Applicant Tracking Systems rule the world when you’re applying for jobs online. (Applying online gives you about a 10% chance of success for your efforts and pits you against many, many competitors. On average, 144 people apply for an entry-level position, 89 for a professional level job. Google, for example, receives 75,000 applications a week. Read more ATS statistics in this infographic.)
>>>Find out about more effective job search strategies here: Reach the Hidden Job Market: Why clicking the apply button isn’t enough.
But you may run across that dream job that you can’t resist applying for, even if it is at Google and there are 74,999 other people applying for it.
First, read these hints about revising your job search strategy.
Second, read how to format your resume.
Third, and this is the one most people won’t do: Revise your resume to fit the job description.
I don’t mean add a couple of keywords and call it good. That might get you to 72,000th place at Google.
You need to analyze the job description to find out exactly what the employer is looking for. Then, make sure you really qualify for this position:
- Do you have all of the required knowledge and skills?
- Do you have several if not all of the preferred experience?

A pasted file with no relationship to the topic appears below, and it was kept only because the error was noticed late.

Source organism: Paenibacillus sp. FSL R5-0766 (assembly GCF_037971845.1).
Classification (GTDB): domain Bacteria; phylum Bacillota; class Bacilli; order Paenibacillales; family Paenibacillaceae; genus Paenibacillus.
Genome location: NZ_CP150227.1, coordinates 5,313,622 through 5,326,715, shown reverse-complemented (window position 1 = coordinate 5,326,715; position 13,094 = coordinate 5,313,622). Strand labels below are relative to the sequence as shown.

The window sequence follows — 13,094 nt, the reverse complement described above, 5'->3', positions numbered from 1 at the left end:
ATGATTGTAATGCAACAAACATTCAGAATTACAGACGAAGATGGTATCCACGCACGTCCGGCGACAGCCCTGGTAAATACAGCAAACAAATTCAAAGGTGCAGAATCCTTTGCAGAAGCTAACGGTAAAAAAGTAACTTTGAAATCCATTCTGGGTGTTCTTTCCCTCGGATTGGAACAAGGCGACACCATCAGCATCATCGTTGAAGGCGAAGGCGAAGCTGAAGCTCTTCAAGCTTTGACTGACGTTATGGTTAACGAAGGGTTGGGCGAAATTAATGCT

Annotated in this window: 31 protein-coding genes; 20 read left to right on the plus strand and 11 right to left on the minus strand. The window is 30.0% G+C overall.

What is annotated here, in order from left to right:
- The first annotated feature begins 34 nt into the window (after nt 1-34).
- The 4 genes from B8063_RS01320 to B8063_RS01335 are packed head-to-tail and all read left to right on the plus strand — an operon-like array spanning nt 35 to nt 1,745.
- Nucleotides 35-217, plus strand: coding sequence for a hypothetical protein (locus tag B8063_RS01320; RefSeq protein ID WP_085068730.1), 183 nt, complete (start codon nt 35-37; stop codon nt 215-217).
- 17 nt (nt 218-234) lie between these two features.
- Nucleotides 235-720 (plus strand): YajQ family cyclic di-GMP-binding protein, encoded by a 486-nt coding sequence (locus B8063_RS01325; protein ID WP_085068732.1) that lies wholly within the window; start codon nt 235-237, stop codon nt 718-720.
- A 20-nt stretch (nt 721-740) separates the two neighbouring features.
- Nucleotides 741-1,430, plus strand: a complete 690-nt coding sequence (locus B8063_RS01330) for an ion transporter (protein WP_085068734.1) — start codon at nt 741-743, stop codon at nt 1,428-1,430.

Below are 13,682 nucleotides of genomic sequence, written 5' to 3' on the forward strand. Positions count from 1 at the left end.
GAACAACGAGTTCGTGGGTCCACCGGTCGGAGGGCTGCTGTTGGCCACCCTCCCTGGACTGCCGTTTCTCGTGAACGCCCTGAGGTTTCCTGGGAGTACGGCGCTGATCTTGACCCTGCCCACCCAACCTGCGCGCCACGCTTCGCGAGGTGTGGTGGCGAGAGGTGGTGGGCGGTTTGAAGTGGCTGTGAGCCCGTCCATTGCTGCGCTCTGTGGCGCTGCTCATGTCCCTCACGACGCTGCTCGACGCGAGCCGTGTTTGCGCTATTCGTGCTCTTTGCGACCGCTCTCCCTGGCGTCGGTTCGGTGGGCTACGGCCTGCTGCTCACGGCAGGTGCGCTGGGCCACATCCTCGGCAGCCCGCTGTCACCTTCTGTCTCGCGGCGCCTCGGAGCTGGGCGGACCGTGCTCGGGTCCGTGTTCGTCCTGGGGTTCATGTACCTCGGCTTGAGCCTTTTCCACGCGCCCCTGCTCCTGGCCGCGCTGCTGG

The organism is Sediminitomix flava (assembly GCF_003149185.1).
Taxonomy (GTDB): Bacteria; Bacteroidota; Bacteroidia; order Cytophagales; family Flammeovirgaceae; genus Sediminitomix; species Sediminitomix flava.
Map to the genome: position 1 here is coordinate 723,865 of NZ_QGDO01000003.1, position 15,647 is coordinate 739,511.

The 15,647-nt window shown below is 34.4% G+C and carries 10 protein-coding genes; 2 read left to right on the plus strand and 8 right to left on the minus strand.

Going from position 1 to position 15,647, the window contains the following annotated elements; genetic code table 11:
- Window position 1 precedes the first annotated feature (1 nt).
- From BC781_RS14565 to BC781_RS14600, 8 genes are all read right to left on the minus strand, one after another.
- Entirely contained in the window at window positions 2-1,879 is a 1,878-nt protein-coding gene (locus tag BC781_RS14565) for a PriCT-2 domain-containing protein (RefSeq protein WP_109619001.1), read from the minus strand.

- Can you give solid examples of all of that experience?
If not, you may need to pass on this job.
Match the job description
If you decide to go ahead with the application, write down the key words and phrases for the industry-specific tasks in the job.
Now, group and pare down that list so it reads like a list of skills. Here is one from a transportation logistics manager job description:
- Financial Management
- Warehouse Knowledge
- Transportation Knowledge
- Business Management
- Strategic Planning
- Project Management
- Quality Management
- HR Technical Skills
- HR Business Integration
- Computer Skills
- Change Management
- Employee Development
- Problem Resolution
- Teamwork & Collaboration
- Customer Relationship
These are the items important to this employer. They are your focus. Use one of them to head each bullet item in your Work Experience section. A bullet item might look like this:
- Financial Management: Oversaw $1.2 million budget with P&L responsibility, cutting departmental costs 14% in first fiscal year of tenure.
If you don’t have experience already listed in your resume for “Employee Development,” for example, think back over your experience for an accomplishment in that area. Add it to that position in the Work Experience section of your resume.
Match the language
Notice the word choice of the job posting. If the description mentions “logistics” and “transportation” rather than “planning” and “product transport” as you had in your original resume, use the terms found in the job posting.
Now, your information is organized according to the employer’s system and language. As a result, their ATS sees the company priorities in your resume.
This is time-consuming and meticulous work, which is why most people don’t do it. If you do, you’re boosting your chances of success.
I still don’t recommend spending a lot of time applying online, but if you decide to do it, this is the way to go.